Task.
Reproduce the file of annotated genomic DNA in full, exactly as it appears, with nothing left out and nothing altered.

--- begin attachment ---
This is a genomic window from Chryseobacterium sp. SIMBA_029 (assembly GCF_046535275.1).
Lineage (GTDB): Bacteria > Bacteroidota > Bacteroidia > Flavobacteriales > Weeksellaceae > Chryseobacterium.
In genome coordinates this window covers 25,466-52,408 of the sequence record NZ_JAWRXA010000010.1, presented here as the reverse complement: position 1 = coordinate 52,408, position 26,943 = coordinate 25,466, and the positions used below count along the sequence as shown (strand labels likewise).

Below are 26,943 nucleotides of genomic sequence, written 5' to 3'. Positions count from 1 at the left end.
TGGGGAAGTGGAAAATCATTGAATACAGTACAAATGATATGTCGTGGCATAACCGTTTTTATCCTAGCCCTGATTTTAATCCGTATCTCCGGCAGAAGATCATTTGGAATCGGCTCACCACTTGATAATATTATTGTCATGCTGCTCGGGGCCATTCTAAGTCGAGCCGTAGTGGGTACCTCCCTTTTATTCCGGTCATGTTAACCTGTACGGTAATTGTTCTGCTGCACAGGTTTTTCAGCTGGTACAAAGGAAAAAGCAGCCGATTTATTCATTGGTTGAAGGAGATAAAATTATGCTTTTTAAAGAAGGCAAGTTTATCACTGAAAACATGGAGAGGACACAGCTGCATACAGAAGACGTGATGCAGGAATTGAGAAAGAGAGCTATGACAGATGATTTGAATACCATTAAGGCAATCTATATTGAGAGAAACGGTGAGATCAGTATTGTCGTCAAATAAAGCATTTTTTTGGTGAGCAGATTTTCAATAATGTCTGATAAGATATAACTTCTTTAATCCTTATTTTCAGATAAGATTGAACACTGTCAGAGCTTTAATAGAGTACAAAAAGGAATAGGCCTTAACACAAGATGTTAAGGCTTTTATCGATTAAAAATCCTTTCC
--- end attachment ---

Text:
This is a genomic window from Chryseobacterium sp. SIMBA_029 (assembly GCF_046535275.1).
Lineage (GTDB): Bacteria > Bacteroidota > Bacteroidia > Flavobacteriales > Weeksellaceae > Chryseobacterium.
In genome coordinates this window covers 25,466-52,408 of the sequence record NZ_JAWRXA010000010.1, presented here as the reverse complement: position 1 = coordinate 52,408, position 26,943 = coordinate 25,466, and the positions used below count along the sequence as shown (strand labels likewise).

Below are 26,943 nucleotides of genomic sequence, written 5' to 3'. Positions count from 1 at the left end.
TGGGGAAGTGGAAAATCATTGAATACAGTACAAATGATATGTCGTGGCATAACCGTTTTTATCCTAGCCCTGATTTTAATCCGTATCTCCGGCAGAAGATCATTTGGAATCGGCTCACCACTTGATAATATTATTGTCATGCTGCTCGGGGCCATTCTAAGTCGAGCCGTAGTGGGTACCTCCCTTTTATTCCGGTCATGTTAACCTGTACGGTAATTGTTCTGCTGCACAGGTTTTTCAGCTGGTACAAAGGAAAAAGCAGCCGATTTATTCATTGGTTGAAGGAGATAAAATTATGCTTTTTAAAGAAGGCAAGTTTATCACTGAAAACATGGAGAGGACACAGCTGCATACAGAAGACGTGATGCAGGAATTGAGAAAGAGAGCTATGACAGATGATTTGAATACCATTAAGGCAATCTATATTGAGAGAAACGGTGAGATCAGTATTGTCGTCAAATAAAGCATTTTTTTGGTGAGCAGATTTTCAATAATGTCTGATAAGATATAACTTCTTTAATCCTTATTTTCAGATAAGATTGAACACTGTCAGAGCTTTAATAGAGTACAAAAAGGAATAGGCCTTAACACAAGATGTTAAGGCTTTTATCGATTAAAAATCCTTTCC